“And even if you cut $1,000 from our budget, that’s one, two or three of those events that are gone.”

Del Rey Neighborhood Council President Eric DeSobe said two new community events might be eliminated if his board lost funding.

“Many of those projects, like the Del Rey Cup (a soccer tournament at Mar Vista Gardens) or the Del Rey Art Walk or the CARE 5K fundraiser, could not occur with significant cuts to neighborhood council budgets,” he said.

Handal, who also chairs an organization made up of neighborhood council representatives called the Budget Advocates, has been meeting with City Hall over the last few years to examine and analyze the city budget in an effort to assist municipal leaders with the fiscal crisis.

Rosendahl, known as a staunch backer of his neighborhood councils, said the local boards serve as his “eyes and ears” throughout the various committees that he represents and he does not support efforts to dramatically reduce their funding.

“They are the first leg of grassroots democracy,” he said.

Handal said City Controller Wendy Greuel’s office identified 38 audits last year that could have potentially saved as much as $300 million. Greuel submitted them to the City Council, but city leaders never acted on them.

“The fact is, the City Council dropped the ball on those 38 recommendations,” the West Los Angeles chair asserted.

Greuel’s office confirmed Handal’s claim. As an example, the audit of the Los Angeles Convention Center points out that city officials unnecessarily paid over $700,000 in overtime costs that could have been avoided if better controls were in place, according to her office.

Other audits found uncollected funds were parking citations and Emergency Management Services (EMS) billing accounts, where the city is collecting 53 percent and 38 percent of the money it is owed, respectively.

Greuel warned neighborhood councils last year that they would likely lose any rollover funds this year that were not identified in board documents as being appropriated for a specific community grant before April 15. Rollover funds consist of money that was not spent from a previous year’s budget.

Many local councils lost funds that were hoarded to the city in July when the new fiscal year began and Handal said Santana has proposed sweeping them again this year.

Santana was not available for comment.v

“There’s a lot of discussion about how long you should have the rollover funds,” Greuel told the Del Rey Neighborhood Council at a meeting last year. “In every other city department other than the mayor, the City Council and DONE (Department of Neighborhood Empowerment, which supervises the advisory councils), rollover funds are swept every year and go back into the general fund to balance the budget.”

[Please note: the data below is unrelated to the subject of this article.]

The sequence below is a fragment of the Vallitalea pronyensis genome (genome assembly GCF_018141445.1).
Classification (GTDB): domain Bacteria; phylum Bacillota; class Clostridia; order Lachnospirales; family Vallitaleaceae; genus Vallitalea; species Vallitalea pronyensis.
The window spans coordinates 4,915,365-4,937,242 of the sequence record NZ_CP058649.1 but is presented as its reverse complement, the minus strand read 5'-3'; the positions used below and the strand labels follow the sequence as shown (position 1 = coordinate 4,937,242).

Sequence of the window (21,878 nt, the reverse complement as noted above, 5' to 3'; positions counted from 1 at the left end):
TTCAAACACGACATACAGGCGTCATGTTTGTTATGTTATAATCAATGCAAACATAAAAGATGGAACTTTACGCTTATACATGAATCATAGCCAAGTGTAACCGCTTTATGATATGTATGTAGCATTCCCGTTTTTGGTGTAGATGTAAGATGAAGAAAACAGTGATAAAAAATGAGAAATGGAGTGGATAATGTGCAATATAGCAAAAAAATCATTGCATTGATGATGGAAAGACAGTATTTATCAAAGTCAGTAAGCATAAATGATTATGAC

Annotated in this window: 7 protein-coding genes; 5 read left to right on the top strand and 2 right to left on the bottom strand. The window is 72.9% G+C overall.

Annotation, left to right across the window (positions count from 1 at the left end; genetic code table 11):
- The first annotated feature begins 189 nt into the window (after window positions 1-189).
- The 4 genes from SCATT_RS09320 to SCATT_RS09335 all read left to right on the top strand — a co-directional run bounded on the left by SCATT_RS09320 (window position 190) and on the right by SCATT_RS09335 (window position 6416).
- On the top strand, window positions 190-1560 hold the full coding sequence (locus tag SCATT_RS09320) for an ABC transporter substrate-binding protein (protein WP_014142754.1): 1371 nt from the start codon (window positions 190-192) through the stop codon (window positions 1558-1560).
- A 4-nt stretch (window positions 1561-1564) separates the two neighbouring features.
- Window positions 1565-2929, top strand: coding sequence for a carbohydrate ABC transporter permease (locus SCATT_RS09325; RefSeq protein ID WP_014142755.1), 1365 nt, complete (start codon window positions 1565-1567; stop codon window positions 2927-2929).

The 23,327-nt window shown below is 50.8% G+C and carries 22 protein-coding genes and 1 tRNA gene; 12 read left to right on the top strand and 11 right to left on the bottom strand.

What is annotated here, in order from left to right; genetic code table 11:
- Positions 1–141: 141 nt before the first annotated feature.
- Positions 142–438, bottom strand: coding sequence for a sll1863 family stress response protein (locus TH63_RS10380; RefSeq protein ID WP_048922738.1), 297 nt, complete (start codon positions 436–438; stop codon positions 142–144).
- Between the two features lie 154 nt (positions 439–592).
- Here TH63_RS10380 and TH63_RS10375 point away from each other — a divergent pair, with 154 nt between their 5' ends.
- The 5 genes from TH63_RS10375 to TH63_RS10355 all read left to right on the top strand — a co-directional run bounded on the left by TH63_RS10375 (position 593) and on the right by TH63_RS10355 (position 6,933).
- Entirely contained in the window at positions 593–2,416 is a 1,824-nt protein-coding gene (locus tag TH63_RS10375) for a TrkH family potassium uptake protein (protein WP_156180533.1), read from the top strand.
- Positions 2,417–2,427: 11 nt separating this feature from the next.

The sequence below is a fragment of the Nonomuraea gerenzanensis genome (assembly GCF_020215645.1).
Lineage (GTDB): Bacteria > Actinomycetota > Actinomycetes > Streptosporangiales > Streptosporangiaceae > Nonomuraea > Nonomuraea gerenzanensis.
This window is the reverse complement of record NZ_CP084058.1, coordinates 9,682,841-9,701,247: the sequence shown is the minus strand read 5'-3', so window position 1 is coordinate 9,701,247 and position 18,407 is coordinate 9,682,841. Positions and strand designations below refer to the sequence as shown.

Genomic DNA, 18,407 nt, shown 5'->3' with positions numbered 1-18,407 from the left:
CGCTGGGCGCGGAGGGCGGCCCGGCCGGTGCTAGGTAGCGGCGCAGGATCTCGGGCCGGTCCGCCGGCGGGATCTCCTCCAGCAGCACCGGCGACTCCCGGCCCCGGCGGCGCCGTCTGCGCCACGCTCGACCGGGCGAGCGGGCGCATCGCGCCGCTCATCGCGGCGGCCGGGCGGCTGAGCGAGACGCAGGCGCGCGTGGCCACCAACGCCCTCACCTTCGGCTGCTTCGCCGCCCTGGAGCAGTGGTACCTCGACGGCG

The controller suggested that it was in a local board’s best interest not to keep more than a year or two of rollover funds.

Handal said Mayor Antonio Villaraigosa has given his group a great deal of access to city departments and their staffs, which has enabled them to compile what they feel is a relatively accurate list of proposals to save money and perhaps shrink the budget.

“Kudos to the mayor’s team, because otherwise it would have taken us a long time to gather this information,” Handal said. “They have opened a lot of doors for us.”

Deputy Mayor Larry Frank complimented Handal’s group for their preparation and attention to detail.

“This is the most prepared group of budget advocates that has come out of the budget process,” Frank said. “The mayor was deeply impressed with their oral and written presentation.”

Santana has also asked for cuts to the Department of Recreation and Parks, graffiti removal programs, as well as for slashing the number of crossing guards near schools and a hiring freeze for police officers.

Rosendahl recommended that the WRAC representatives meet with him again before the final budget will be deliberated next month, a suggestion that Newhouse believes has merit.

“I think that this will pay big dividends,” he said. “I think it helps us get ahead of the curve.”

Villaraigosa’s budget will go to the City Council April 20.